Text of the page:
[Skip to Content]
[Skip to Content Landing]
Views 489
Citations 0
Comment & Response
August 23/30, 2016

Quality Improvement Intervention and Mortality of Critically Ill Patients—Reply

Author Affiliations
  • 1Research Institute HCor, Hospital do Coração, São Paulo, Brazil
  • 2Latin American Sepsis Institute, São Paulo, Brazil

Copyright 2016 American Medical Association. All Rights Reserved. Applicable FARS/DFARS Restrictions Apply to Government Use.

JAMA. 2016;316(8):879-880. doi:10.1001/jama.2016.9276

In Reply Dr Nunez and colleagues make important points regarding susceptibility of cluster randomized trials to selection bias. They also state that results from other studies support the effectiveness of checklists.1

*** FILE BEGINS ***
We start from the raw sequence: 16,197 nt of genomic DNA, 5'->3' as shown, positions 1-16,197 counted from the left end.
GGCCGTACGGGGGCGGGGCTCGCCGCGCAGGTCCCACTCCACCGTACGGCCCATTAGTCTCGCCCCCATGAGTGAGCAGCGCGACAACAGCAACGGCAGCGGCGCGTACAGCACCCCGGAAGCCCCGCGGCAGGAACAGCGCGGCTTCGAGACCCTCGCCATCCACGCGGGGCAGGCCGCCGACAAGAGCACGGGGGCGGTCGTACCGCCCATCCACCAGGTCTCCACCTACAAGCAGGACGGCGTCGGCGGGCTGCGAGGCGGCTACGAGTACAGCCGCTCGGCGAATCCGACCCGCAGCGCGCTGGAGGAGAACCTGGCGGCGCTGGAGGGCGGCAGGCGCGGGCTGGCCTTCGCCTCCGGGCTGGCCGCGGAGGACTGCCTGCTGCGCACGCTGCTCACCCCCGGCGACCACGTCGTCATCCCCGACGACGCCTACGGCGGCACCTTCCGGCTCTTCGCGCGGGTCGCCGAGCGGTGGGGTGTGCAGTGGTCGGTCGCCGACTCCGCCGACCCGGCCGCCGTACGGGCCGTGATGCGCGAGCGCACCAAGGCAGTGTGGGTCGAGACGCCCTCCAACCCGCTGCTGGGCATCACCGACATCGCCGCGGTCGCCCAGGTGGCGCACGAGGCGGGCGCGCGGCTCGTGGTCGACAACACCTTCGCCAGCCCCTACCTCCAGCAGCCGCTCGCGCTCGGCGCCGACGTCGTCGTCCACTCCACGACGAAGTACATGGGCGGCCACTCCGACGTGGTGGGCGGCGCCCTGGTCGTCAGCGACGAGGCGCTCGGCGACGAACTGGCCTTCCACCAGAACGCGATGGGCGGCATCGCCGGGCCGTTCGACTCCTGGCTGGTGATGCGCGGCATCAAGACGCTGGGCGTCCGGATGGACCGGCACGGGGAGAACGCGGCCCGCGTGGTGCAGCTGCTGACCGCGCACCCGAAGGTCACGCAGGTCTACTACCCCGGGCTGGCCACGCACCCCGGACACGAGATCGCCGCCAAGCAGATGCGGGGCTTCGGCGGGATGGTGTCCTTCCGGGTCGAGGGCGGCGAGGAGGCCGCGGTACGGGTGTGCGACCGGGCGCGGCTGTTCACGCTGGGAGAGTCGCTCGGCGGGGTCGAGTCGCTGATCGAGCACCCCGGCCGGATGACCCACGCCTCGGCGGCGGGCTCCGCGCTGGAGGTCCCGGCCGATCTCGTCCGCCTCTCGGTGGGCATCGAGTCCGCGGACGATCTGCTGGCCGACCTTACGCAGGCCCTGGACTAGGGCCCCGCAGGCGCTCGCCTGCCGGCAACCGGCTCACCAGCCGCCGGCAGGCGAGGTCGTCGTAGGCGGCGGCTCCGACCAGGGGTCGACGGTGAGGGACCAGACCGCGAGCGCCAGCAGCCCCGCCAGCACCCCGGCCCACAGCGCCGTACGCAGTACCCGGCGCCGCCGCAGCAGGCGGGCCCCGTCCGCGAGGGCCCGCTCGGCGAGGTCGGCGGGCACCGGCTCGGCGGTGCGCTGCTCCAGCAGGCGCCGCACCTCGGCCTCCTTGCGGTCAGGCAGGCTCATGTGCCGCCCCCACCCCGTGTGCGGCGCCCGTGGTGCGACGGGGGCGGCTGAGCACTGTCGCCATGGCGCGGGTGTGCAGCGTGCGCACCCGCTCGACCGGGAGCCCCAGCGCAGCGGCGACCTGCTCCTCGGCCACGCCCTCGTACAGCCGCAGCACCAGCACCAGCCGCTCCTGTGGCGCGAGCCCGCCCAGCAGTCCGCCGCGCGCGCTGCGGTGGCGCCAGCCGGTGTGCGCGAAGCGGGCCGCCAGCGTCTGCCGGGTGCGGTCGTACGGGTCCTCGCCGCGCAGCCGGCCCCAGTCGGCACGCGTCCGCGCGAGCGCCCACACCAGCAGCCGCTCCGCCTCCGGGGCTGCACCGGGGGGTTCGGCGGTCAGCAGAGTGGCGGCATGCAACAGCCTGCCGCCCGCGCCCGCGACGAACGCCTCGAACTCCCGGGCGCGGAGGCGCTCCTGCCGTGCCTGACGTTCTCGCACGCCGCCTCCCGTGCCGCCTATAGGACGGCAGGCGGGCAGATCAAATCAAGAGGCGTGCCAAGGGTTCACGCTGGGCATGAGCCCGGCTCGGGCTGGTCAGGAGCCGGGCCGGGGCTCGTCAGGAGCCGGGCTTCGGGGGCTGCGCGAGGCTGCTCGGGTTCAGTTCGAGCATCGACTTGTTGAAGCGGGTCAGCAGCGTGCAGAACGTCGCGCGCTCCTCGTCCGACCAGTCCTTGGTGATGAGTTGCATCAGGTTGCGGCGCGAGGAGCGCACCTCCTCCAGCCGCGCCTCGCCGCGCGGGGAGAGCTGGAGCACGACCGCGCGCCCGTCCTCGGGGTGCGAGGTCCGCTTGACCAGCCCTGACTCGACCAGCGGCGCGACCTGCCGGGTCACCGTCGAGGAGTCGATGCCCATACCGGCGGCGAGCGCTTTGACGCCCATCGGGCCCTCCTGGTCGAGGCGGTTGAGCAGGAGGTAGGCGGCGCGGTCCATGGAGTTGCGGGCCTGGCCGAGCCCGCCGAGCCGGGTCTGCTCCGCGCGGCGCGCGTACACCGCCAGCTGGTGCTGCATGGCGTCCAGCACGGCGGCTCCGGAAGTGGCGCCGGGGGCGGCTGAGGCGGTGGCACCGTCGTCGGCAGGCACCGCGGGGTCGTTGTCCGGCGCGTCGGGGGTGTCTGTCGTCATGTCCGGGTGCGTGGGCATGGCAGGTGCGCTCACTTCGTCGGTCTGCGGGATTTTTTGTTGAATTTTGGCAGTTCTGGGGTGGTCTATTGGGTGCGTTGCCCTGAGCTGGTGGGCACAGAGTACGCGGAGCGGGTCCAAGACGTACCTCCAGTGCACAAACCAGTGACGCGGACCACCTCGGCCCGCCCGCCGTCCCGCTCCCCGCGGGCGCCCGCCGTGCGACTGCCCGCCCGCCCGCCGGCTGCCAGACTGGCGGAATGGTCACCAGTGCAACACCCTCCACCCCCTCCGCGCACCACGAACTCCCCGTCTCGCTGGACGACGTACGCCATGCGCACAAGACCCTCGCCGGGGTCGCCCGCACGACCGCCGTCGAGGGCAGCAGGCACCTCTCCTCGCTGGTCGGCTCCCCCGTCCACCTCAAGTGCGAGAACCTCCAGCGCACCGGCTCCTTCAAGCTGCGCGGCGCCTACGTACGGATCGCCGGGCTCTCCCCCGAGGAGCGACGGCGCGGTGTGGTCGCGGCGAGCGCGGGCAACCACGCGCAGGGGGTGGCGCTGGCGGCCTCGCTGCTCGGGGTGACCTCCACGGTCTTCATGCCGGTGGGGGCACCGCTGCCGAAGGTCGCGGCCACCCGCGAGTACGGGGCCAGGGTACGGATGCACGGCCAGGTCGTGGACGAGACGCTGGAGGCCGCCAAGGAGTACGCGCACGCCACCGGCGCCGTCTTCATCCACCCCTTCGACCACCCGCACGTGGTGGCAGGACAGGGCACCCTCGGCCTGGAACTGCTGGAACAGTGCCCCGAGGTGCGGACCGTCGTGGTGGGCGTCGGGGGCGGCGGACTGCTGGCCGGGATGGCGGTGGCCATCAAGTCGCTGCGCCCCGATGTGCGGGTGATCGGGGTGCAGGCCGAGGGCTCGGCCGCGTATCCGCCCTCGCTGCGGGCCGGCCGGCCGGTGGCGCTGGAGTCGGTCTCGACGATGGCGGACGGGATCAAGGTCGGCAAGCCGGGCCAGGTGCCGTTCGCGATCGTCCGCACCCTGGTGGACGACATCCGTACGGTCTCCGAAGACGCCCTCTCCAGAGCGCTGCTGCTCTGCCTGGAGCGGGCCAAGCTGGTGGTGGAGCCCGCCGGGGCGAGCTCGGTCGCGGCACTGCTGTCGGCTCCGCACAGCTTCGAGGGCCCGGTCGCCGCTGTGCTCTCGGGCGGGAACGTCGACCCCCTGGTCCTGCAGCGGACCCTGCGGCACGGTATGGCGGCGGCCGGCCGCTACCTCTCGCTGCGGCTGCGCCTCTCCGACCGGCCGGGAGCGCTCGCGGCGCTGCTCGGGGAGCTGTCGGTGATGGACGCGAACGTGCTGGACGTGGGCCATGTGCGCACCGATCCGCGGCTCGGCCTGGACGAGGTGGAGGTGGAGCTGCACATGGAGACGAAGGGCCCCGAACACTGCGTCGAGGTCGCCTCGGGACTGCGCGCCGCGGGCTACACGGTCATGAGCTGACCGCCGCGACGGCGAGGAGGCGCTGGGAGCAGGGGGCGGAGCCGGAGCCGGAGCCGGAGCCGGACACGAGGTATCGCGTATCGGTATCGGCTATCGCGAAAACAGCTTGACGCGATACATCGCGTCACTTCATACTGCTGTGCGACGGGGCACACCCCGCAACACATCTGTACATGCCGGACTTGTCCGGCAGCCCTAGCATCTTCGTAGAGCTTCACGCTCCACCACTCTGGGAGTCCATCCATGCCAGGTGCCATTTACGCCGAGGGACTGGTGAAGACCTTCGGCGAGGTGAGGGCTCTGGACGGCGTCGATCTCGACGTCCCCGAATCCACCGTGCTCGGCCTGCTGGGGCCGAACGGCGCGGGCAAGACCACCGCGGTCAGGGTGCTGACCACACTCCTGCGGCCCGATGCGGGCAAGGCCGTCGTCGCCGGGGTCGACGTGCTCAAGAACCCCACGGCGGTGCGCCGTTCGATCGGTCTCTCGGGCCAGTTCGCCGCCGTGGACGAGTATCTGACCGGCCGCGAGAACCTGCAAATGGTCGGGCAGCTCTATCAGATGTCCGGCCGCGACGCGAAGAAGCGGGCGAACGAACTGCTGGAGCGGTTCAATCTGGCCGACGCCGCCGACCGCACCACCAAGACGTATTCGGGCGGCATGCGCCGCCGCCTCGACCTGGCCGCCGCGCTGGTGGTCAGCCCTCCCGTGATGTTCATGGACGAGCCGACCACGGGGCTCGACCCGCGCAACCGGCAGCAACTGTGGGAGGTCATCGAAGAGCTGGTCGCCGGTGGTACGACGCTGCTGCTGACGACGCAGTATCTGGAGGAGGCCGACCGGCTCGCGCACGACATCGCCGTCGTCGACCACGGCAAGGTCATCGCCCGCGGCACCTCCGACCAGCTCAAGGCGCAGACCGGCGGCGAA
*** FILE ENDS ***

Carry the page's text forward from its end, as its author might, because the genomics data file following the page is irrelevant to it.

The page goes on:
We agree that design features of cluster randomized trials make them especially vulnerable to selection bias.2 Prospective identification and recruitment of individuals in cluster randomized trials often takes place after randomization, as opposed to all possible patients in the cluster being considered in the analysis. This characteristic may lead to selection bias. When identification of patients after randomization is necessary, methodologists recommend that recruitment be conducted by a professional who is blinded to treatment allocation or by a trained person who is not involved with patient care.2,3 In addition, bias is unlikely if eligibility criteria are simple, objective, and clear, so that recruiters cannot have a substantial effect on who is recruited.4 Finally, need of patients’ informed consent after randomization may also introduce bias.2

First Page Preview View Large
First page PDF preview
First page PDF preview